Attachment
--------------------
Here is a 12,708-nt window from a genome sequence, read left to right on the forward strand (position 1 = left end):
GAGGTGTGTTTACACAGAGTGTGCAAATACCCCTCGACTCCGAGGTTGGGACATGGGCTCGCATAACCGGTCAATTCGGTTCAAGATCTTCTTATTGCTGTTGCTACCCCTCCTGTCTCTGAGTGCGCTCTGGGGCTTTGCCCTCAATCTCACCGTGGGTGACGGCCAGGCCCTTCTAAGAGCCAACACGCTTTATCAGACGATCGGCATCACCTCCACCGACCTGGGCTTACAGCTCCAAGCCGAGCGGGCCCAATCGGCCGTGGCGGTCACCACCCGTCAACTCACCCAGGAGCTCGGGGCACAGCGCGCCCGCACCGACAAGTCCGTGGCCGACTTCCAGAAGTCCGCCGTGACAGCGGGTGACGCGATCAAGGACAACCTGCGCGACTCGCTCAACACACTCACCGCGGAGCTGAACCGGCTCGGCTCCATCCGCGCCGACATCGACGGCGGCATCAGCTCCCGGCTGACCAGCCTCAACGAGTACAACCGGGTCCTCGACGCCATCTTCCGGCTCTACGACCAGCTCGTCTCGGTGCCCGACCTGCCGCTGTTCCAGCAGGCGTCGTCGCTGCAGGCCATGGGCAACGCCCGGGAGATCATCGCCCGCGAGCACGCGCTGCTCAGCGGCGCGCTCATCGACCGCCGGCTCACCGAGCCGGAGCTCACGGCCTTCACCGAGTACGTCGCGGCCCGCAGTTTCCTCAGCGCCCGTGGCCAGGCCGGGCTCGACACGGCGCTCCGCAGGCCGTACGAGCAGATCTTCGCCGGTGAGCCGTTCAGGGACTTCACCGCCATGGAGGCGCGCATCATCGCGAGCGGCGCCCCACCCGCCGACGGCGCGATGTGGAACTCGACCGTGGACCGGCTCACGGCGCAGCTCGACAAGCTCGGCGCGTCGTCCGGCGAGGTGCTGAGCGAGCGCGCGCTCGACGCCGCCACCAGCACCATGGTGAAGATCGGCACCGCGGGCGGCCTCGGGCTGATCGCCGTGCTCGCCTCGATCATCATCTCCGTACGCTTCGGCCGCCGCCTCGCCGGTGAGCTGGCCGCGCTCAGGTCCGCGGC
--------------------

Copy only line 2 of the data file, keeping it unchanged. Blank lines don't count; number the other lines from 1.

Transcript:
GAGGTGTGTTTACACAGAGTGTGCAAATACCCCTCGACTCCGAGGTTGGGACATGGGCTCGCATAACCGGTCAATTCGGTTCAAGATCTTCTTATTGCTGTTGCTACCCCTCCTGTCTCTGAGTGCGCTCTGGGGCTTTGCCCTCAATCTCACCGTGGGTGACGGCCAGGCCCTTCTAAGAGCCAACACGCTTTATCAGACGATCGGCATCACCTCCACCGACCTGGGCTTACAGCTCCAAGCCGAGCGGGCCCAATCGGCCGTGGCGGTCACCACCCGTCAACTCACCCAGGAGCTCGGGGCACAGCGCGCCCGCACCGACAAGTCCGTGGCCGACTTCCAGAAGTCCGCCGTGACAGCGGGTGACGCGATCAAGGACAACCTGCGCGACTCGCTCAACACACTCACCGCGGAGCTGAACCGGCTCGGCTCCATCCGCGCCGACATCGACGGCGGCATCAGCTCCCGGCTGACCAGCCTCAACGAGTACAACCGGGTCCTCGACGCCATCTTCCGGCTCTACGACCAGCTCGTCTCGGTGCCCGACCTGCCGCTGTTCCAGCAGGCGTCGTCGCTGCAGGCCATGGGCAACGCCCGGGAGATCATCGCCCGCGAGCACGCGCTGCTCAGCGGCGCGCTCATCGACCGCCGGCTCACCGAGCCGGAGCTCACGGCCTTCACCGAGTACGTCGCGGCCCGCAGTTTCCTCAGCGCCCGTGGCCAGGCCGGGCTCGACACGGCGCTCCGCAGGCCGTACGAGCAGATCTTCGCCGGTGAGCCGTTCAGGGACTTCACCGCCATGGAGGCGCGCATCATCGCGAGCGGCGCCCCACCCGCCGACGGCGCGATGTGGAACTCGACCGTGGACCGGCTCACGGCGCAGCTCGACAAGCTCGGCGCGTCGTCCGGCGAGGTGCTGAGCGAGCGCGCGCTCGACGCCGCCACCAGCACCATGGTGAAGATCGGCACCGCGGGCGGCCTCGGGCTGATCGCCGTGCTCGCCTCGATCATCATCTCCGTACGCTTCGGCCGCCGCCTCGCCGGTGAGCTGGCCGCGCTCAGGTCCGCGGC